DOUBLE TAKE: The Bronx + Ouch My Face + Mariachi El Bronx – Billboard the Venue (13.09.09)

DOUBLE TAKE – Alexandra Duguid and Gareth Page each give their takes on this highly anticipated concert.

Review by Alexandra Duguid:

I entered the venue to be welcomed by Mariachi El Bronx, the novelty alter-ego of the Bronx and an unusual concept executed flawlessly by the LA based-punk band, who were…well not a punk band in this particular incarnation by playing their own interpretation of Mexican mariachi music. Trussed up in traditional Mexican tuxedos and sombreros, Mariachi El Bronx wowed the crowd, who were probably used to seeing the stage’s inhabitants going mental rather than standing there playing acoustic guitar, trumpets and crooning. It was animated and entertaining, a nice, chiller way to start the night which was going to turn into a complete crazy-fest at any moment.

Filling in the middle was Melbourne local three-piece Ouch My Face with this weird hybrid of pop/hardcore/punk music. It was highly energetic and enthralling, the delicate-looking female front woman going from a somewhat gentle singing voice to deep growls and high-pitched screams from sentence to sentence. Though only a trio, they produced a lot of distorted noise and about as much attitude, which happily filled the venue.

Then of course was the Bronx, a band I know little about but have always been slightly intrigued by. Their performance wasn’t like anything I had seen in a while. It was loud and enigmatic, boisterous and while teetering on violent, it was empowering and positively aggressive. It was this meshing of deep, growling vocals and jagged guitars working together, being pulled along by hard, rolling drums to make punk music you can just let loose to. Particular standouts were White Tar and Kill My Friends, in which frontman Matt Caughthran spent most of the time braving the audience. Though the music the Bronx make isn’t entirely what I am into, there is something different about them in comparison to a lot of the bands they are often lumped in with. They’re songs may be about some of the more down-and-out times, but there is this resounding positiveness to their attitude and performance that made the hectic evening an uplifting one.

Review by Gareth Page:

The Bronx are one of those unique bands who seem to have the kind of effect on their fans that every one of them who likes The Bronx, LOVES The Bronx. Exhibit A would be the fact that on the back of three killer rock albums, the band released a full mariachi album (not as a joke as you may have assumed) under the pseudonym Mariachi el Bronx, and it has been particularly well received by punk kids, rockers and mariachi fans alike. I was keen to see just how The Bronx would go tonight, especially since they were being supported by their mariachi alter-egos.

Mariachi el Bronx took to the stage in full mariachi garb, the big hats, oversized guitars, maracas, you name it. If you didn’t know that this was a revered rock/punk outfit you could be forgiven for thinking that this mariachi group was the genuine article. Without being any kind of an authority on mariachi music, it certainly sounded authentic to me. As a whole it was enjoyable listening, and certainly seemed engaging enough to keep the crowd involved. But I couldn’t help but feel like I wanted them to finish and the real Bronx to hit the stage.

Ouch my Face played a set of edgy, hard edged punk, with a bit of noise/experimental thrown in on top. The tunes were a mix of noise and punk rock, punctuated by fuzzy, crunchy guitars and hard drumming. They were entertaining, the shrill, strong vocals of their vocalist a particular highlight for me, and they definitely gave it a real crack. They were probably hampered by the fact that they were the meat in a Bronx sandwich at this particular show, with most of the crowd beginning to jockey for position as their set wore on, rather than take in the talented band that was in front of them. I think in a smaller venue with a slightly more dedicated crowd, these guys would put on one hell of a show, definitely worth checking out again.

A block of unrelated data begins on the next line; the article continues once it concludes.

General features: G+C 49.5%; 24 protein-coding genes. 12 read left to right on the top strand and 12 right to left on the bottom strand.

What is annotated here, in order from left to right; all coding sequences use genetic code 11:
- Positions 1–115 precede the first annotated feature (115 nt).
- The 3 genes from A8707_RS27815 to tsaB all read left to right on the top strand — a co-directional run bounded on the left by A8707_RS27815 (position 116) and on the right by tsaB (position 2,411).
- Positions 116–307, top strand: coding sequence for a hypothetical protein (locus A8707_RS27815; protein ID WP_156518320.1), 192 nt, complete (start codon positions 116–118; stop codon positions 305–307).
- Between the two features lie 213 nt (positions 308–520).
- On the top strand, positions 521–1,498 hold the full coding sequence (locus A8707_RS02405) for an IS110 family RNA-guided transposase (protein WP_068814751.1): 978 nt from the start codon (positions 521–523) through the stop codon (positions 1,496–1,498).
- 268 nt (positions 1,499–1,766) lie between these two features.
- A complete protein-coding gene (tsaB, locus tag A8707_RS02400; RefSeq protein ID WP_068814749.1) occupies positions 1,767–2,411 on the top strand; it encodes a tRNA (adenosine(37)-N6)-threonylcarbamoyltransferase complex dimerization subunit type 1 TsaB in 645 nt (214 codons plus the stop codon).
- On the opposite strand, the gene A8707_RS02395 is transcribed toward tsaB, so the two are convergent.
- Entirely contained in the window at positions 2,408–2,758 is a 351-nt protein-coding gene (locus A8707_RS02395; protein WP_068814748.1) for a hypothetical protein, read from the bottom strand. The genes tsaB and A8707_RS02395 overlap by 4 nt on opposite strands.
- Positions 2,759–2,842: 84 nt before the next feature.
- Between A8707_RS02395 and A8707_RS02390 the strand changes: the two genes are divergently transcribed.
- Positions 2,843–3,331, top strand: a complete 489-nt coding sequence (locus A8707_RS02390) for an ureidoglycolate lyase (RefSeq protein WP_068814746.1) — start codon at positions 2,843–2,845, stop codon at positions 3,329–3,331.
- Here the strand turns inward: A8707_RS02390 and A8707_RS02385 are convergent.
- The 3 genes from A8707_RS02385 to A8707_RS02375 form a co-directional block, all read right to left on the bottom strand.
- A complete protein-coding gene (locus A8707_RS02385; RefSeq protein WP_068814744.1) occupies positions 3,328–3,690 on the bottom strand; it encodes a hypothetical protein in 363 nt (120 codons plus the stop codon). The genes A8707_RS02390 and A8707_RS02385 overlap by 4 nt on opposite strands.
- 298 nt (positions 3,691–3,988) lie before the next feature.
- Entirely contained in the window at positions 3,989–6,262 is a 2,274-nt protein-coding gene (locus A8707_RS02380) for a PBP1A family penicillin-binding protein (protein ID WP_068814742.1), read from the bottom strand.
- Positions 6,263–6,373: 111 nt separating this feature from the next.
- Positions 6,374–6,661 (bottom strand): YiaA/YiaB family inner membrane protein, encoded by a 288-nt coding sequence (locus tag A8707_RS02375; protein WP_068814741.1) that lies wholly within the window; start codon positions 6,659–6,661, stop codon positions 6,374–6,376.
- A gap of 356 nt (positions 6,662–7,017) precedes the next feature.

Finally it was time for The Bronx to take to the stage, and their mere presence on the stage whipped the capacity crowd into a frenzy. From the opening track the band played hard and fast, their blend of hard rock and punk being absolutely perfect for a live show. An incredibly large contingent of the crowd was singing word for word through pretty much every song, and the rest of the crowd was too busy rocking out, but I would assume knew all the words also. The frontman commanded the attention of the crowd the whole time, his seamless transition from powerful singing to a scream (not that shitty screamo screaming it is important to note) was very impressive. The Bronx have a way of writing songs that on the whole seem to be pretty simple, but are delivered with such furious energy and noise that each one feels like you’re witnessing some kind of musical history being made. The band did not let up from the first moment that they started playing, and when the singer made his way into the crowd during one of the later songs, it threatened to blow the roof off the venue. As he broke into song from within the crowd, a stack of adoring fans scrambled to get closed, all the while singing every word.

This was an incredible show as a whole, and if you are in any way a fan of punk music, rock music, or just simply live music, you would be doing yourself a gigantic disservice by not taking the time to check out the Bronx. Hey, they might just become your favourite band like everybody else.

Larry Heath

Founding Editor and Publisher of the AU review. Currently based in Toronto, Canada. You can follow him on Twitter @larry_heath or on Instagram @larryheath.